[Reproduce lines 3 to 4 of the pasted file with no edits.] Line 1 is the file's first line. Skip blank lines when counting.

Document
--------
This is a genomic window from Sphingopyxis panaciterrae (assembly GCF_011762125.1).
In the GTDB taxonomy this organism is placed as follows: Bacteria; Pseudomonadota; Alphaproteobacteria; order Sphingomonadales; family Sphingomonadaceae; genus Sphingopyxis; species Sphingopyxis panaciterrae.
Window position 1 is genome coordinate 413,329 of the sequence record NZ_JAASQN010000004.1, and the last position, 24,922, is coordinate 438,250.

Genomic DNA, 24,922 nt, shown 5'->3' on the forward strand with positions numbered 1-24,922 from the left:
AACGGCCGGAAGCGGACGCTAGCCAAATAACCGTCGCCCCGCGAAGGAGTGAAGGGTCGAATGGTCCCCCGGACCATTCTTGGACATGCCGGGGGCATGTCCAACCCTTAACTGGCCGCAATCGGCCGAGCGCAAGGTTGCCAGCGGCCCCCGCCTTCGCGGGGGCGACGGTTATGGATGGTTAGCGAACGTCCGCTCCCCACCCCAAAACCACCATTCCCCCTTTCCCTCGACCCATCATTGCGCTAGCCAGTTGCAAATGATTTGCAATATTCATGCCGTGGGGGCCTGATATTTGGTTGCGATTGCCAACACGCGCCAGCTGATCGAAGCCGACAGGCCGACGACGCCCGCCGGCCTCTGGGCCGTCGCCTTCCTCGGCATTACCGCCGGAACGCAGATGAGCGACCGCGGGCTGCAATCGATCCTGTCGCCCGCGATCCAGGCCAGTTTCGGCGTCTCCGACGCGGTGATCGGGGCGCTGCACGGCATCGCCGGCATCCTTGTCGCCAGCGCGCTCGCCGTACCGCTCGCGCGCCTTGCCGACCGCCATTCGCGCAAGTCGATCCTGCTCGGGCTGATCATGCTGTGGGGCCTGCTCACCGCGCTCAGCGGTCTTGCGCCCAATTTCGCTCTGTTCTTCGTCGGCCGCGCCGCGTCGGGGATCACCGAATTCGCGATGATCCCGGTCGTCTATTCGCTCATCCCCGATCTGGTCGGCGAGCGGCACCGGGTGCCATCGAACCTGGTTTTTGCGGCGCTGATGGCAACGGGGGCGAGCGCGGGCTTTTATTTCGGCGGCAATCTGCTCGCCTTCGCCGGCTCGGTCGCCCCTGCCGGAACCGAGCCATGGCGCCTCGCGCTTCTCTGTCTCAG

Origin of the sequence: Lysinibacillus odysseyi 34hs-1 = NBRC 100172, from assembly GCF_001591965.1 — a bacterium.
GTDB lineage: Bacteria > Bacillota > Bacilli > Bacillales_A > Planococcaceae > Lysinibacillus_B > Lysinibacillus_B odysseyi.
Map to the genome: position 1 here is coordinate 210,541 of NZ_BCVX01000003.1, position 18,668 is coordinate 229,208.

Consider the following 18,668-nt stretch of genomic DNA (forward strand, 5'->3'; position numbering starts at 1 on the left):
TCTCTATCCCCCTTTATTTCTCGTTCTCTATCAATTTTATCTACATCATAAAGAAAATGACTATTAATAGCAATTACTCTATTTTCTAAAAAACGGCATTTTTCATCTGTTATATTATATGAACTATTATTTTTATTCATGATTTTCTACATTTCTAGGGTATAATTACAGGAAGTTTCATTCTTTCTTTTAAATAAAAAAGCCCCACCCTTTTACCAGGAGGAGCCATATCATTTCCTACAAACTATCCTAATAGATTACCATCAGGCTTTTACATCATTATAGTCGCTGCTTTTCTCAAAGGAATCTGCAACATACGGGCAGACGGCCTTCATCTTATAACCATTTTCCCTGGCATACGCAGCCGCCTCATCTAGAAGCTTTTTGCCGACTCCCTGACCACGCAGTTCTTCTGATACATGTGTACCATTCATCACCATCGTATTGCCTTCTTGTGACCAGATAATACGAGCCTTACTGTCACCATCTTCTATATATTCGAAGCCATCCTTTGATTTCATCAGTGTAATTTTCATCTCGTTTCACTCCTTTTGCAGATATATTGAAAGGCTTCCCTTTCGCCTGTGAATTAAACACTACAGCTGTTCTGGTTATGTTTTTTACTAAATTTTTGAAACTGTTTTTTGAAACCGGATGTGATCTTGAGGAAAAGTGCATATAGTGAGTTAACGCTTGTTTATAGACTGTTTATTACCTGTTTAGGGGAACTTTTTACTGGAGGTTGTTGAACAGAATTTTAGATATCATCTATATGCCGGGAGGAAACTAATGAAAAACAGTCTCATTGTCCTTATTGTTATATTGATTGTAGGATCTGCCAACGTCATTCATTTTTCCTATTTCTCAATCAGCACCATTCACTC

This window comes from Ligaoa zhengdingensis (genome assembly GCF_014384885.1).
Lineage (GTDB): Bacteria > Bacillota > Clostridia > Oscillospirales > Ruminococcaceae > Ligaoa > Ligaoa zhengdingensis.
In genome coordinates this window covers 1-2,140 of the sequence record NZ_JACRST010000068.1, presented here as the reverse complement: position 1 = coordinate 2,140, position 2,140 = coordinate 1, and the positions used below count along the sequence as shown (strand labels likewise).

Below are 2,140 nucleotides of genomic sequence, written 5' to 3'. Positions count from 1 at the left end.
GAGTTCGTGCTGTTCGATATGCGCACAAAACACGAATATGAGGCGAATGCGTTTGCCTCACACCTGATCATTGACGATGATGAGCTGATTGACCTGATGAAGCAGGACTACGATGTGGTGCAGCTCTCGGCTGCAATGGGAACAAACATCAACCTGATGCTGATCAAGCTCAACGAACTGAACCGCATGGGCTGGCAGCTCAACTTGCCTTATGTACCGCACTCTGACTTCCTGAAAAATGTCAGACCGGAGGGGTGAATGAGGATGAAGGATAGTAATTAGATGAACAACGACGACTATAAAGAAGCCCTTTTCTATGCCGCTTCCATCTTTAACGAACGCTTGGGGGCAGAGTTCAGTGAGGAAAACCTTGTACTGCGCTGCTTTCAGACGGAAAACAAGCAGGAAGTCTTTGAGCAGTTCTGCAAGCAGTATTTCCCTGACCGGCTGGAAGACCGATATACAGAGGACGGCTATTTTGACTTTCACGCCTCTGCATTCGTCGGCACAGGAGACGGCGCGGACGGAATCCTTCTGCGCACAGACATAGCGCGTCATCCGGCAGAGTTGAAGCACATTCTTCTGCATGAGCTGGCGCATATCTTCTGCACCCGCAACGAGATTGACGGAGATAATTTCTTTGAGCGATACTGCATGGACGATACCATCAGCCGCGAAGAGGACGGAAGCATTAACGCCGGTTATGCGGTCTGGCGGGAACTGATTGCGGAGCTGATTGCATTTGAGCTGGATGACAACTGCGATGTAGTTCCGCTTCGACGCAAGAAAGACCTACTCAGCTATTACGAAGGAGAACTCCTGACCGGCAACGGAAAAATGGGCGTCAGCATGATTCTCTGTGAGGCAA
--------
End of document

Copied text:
Window position 1 is genome coordinate 413,329 of the sequence record NZ_JAASQN010000004.1, and the last position, 24,922, is coordinate 438,250.

Genomic DNA, 24,922 nt, shown 5'->3' on the forward strand with positions numbered 1-24,922 from the left: